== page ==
Volunteering: It’s Good for Your Health

Giving back can improve brain functions, overall well-being

Retirement often brings coveted free time for many seniors who have spent the majority of their lives juggling family, careers, and other responsibilities. Many seniors also desire purposeful ways to fill this sudden influx of freedom, and one of the most gratifying avenues is volunteering. Not only does volunteering benefit communities and help worthy organizations subsist, but it can also have a profound mental and physical impact on volunteers themselves.

Studies have shown that volunteering can:

Lower mortality rate: A study that appeared in the Journals of Gerontology indicated that “those who gave social support to others had lower rates of mortality than those who did not, even when controlling for socioeconomic status, education, marital status, age, gender, and ethnicity.”

Reduce the risk of Alzheimer’s disease: Volunteers often report a greater satisfaction and quality of life than non-volunteers, and researchers from Rush University Medical Center in Chicago conducted a study that revealed “individuals who report a greater purpose in their lives appear less likely to develop Alzheimer’s disease or its precursor, mild cognitive impairment.”
Improve brain functions: Another study tracked women ages 65 and older who volunteered in Baltimore schools. Participants were examined, including via magnetic resonance imaging (MRI), prior to volunteering and again six months later. Researchers discovered that “older adults participating … made gains in key brain regions that support cognitive abilities important to planning and organizing one’s daily life.”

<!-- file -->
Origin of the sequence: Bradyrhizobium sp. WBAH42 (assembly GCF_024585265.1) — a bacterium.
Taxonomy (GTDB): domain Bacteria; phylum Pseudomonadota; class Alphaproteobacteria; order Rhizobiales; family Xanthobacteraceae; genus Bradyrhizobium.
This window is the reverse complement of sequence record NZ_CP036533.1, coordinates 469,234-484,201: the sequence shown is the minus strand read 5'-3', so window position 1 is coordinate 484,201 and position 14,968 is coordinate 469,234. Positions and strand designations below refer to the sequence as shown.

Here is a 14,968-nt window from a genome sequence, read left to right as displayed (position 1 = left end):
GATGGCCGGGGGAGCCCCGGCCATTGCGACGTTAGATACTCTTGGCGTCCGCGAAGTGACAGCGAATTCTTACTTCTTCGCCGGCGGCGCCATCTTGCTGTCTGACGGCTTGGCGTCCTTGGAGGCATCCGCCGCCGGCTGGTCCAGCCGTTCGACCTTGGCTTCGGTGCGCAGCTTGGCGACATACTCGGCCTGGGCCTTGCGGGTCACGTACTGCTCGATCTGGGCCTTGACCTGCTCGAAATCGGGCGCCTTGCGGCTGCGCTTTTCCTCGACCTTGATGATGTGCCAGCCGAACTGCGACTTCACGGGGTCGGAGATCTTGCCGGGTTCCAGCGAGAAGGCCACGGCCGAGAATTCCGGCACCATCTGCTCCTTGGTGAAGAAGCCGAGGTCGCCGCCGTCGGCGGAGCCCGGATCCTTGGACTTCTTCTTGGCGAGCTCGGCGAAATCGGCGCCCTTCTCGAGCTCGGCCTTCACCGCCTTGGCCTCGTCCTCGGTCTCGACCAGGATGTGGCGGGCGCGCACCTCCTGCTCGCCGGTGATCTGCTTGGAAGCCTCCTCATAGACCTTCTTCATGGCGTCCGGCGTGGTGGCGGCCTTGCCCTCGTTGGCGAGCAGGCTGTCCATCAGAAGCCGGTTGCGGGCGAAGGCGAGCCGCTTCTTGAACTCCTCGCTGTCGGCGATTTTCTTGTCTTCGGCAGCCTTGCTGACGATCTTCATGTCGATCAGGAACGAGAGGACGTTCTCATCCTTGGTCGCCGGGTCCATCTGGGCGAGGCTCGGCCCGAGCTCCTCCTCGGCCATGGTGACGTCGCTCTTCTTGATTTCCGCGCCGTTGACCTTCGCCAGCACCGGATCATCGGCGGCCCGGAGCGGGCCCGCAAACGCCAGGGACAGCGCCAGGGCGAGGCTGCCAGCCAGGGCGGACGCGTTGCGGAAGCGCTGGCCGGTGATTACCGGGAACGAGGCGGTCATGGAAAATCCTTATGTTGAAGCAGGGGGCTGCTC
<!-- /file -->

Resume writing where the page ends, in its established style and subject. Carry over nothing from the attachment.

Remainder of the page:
Prevent frailty: Researchers at UCLA sought to determine if “productive activities – specifically volunteering, paid work and child care – prevent the onset of frailty. This condition is marked by weight loss, low energy and strength, and low physical activity.” The researches tracked 1,072 healthy adults ages 70-79 and found that, “After three years, participants in all three activities were found to be less likely to become frail. After accounting for levels of physical and cognitive function, however, only volunteering was associated with lower rates of frailty.”

Volunteering can also pay immediate dividends by increasing sense of accomplishment and purpose, improving social skills, and helping people stay connected to the world around them.

How to get involved:

Opportunities to volunteer are endless. Helpguide.org offers a few key suggestions while searching for a suitable volunteer position. The first is to identify your volunteer preferences. Do you like to work with people or behind the scenes? How much time are you willing to volunteer and what type of role would you like to take on? Next, determine your skills and the causes that interest you. Helpguide.org offers the following list of places to find volunteer opportunities:

Community theaters, museums, and monuments
Libraries, schools, and senior centers
Retirement communities

Service organizations, such as Lions clubs or Rotary clubs
Youth organizations, sports teams, and after-school programs
Historical organizations and national parks
Places of worship such as churches or synagogues

The following databases may also help you locate volunteer opportunities in your area:

Volunteer Match

Volunteering at Housing and Urban Development


Network for Good 

Volunteer Solutions by Truist

1-800-Volunteer (865-868-337)

Once you’ve identified a volunteer opportunity, be sure to ask the organizers any questions you may have and pay a visit to the organization, or place your wish to volunteer, in order to determine if the position is ideal for you.

Finding the ideal opportunity will ensure you are getting the most out of your experience. Most importantly, remember that volunteering should be an enjoyable endeavor. When you take pleasure in giving to others, the rewards are often twofold.